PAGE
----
- ROS=Run of Schedule or Run of Station, wheriein a broadcast spot is purchased to air at anytime from station sign-on to sign-off. Sometimes the term "Daypart ROS" is encountered. This is another version of Run of Daypart.
- Wednesday, October 07, 1998 #2081
Are Television rating points really effective in measuring viewership? If not, is/arre there any other method/s of measuring the same?
- The Media Guru Answers(Wednesday, October 07, 1998 ):
Combining "rating points," "measuring" and "effective" in the question confuses the issue.
Let us define viewership simply as the number of people watching programs. "rating points" isn't the measurement, it's merely the system of quantities used to describe the results of measurement, as "pounds" describes the result of the measurement made by the butcher's scale.
The various ratings measurement systems; i.e. meters and diaries, have their pluses and minuses in accuracy and reliability, but rating points is a simple and well understood way to describe the audience measured: The number of viewers expressed as a percentage of the possible viewers, or population.
- Thursday, April 30, 1998 #1578
what is the mathematical relationship between the cpp and cpm, is there any formula linking this two concepts?
- The Media Guru Answers(Thursday, April 30, 1998 ):
CPP (Cost Per rating Point) is the cost of a number of media impressions equalling one per cent of a given population group (the specified "target"), as in Women 18-49 CPP.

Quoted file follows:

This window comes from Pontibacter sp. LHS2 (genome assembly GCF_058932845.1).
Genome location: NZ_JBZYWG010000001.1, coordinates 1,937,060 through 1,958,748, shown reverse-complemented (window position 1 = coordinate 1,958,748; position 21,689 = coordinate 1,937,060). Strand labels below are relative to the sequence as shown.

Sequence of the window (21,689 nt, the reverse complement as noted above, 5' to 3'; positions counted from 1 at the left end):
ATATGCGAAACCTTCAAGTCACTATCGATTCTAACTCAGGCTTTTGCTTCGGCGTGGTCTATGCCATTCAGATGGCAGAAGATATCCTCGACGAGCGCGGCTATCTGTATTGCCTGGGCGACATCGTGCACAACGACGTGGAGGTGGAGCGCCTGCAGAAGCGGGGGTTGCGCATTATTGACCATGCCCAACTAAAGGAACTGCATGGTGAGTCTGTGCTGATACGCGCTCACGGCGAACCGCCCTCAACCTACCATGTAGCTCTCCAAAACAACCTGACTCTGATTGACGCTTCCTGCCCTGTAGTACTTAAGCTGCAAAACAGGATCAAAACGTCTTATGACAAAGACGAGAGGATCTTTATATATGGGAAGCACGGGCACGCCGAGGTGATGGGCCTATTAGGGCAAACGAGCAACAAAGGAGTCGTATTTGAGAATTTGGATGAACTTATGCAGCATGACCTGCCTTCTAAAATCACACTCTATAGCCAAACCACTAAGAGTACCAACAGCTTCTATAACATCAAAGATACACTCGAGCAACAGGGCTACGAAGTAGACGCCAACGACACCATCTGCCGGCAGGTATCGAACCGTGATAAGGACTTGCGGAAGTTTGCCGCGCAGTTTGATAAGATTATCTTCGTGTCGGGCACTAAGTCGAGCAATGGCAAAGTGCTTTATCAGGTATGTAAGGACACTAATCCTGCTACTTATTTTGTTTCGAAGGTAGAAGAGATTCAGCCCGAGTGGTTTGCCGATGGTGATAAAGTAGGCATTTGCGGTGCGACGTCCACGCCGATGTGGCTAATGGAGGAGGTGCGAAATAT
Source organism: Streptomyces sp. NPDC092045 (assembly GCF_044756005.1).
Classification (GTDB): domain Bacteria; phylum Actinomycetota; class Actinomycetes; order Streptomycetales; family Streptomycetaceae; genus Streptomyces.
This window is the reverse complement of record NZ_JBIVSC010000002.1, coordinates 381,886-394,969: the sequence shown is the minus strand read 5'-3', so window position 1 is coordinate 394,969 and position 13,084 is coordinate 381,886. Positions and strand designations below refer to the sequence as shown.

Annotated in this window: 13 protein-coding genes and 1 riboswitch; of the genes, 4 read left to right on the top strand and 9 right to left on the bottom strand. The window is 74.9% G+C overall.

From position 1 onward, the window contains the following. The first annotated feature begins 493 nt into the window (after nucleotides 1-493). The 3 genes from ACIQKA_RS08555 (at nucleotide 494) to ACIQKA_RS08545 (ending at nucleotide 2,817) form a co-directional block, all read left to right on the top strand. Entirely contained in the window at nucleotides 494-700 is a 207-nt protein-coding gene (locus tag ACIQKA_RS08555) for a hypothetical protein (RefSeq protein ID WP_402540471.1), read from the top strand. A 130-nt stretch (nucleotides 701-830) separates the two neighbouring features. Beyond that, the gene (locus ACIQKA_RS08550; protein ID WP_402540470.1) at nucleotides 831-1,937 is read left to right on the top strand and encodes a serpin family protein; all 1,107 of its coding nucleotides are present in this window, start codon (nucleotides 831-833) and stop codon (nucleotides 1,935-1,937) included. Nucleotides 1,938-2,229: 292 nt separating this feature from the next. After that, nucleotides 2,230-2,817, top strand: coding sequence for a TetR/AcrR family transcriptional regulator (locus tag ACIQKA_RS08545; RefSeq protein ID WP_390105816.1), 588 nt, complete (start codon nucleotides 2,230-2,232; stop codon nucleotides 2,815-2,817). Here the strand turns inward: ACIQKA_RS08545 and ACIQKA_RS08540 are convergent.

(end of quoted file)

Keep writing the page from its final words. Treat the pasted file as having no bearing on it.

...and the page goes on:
CPM is the cost of 1000 target media impressions.
Therefore, the mathematical relationship depends on the number of thousands of people who equal one percent the target group.
For example, suppose there are one million women 18-49 in a market, and a radio spot has an audience of 20,000 women 18-49 at a price of $50.
The rating points generated by the spot are 2.0
(20,000 divided by 1,000,000).
The CPP is $25
($50 divided by 2.0)
The CPM is $2.50
($50 divided by 20[thousands])
Since CPP is the cost of impressions equal to 1% of the population, the CPM to CPP relationship is:
CPP divided by 1% of the population in thousands = CPM
In this case, $25 CPP divided by 10 [thousand]= $2.50 CPM
CPM times 1% of the population in thousands = CPP
While this works perfectly for national media, it can be tricky in local media unless geography is tightly defined. I.e. a broadcast CPM is usually defined as being on a Metro Area or DMA basis. CPM though, is often based on all impressions generated, even if outside the basic geography. Common geographic population definitions are essential to the accuracy of the formulas.
- Monday, February 19, 1996 #1757